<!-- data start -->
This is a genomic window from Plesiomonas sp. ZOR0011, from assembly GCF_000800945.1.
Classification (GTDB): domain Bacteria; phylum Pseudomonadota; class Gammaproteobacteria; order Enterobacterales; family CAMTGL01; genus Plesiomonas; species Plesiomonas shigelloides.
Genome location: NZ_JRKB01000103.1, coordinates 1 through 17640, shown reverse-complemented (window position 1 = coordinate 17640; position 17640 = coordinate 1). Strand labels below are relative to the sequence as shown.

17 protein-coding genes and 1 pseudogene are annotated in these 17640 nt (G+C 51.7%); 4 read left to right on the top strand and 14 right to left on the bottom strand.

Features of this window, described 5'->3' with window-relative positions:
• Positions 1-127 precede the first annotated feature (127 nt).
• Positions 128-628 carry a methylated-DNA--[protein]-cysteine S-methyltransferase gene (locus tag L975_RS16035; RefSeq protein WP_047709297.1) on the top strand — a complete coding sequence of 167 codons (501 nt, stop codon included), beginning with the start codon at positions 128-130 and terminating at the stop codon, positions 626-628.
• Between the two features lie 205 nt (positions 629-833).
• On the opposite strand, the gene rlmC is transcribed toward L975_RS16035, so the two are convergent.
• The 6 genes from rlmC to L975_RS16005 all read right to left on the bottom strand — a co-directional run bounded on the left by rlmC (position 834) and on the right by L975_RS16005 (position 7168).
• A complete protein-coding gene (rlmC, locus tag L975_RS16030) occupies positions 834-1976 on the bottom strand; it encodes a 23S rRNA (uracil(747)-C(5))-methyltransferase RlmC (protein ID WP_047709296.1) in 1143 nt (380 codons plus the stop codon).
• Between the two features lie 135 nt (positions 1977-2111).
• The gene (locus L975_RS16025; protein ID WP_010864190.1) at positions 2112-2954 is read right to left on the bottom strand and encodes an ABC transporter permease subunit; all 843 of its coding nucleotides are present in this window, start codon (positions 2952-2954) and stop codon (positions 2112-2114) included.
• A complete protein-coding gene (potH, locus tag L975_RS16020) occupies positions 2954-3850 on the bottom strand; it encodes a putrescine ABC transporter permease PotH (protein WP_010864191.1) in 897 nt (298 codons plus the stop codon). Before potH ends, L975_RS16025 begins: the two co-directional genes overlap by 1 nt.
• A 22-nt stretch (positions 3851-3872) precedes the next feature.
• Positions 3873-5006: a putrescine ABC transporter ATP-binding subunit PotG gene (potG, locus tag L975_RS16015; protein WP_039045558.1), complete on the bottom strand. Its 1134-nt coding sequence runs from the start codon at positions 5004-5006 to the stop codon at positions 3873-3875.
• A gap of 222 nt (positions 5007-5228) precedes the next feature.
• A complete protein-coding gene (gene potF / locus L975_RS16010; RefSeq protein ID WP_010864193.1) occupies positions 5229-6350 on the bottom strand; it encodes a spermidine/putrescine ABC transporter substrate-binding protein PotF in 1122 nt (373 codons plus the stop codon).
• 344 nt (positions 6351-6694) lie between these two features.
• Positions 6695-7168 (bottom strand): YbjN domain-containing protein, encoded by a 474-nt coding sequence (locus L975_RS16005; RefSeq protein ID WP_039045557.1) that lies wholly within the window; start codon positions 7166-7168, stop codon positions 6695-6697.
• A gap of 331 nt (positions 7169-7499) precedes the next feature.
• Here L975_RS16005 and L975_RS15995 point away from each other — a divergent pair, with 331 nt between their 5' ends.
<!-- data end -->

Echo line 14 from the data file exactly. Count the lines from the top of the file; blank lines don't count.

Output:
• A complete protein-coding gene (potH, locus tag L975_RS16020) occupies positions 2954-3850 on the bottom strand; it encodes a putrescine ABC transporter permease PotH (protein WP_010864191.1) in 897 nt (298 codons plus the stop codon). Before potH ends, L975_RS16025 begins: the two co-directional genes overlap by 1 nt.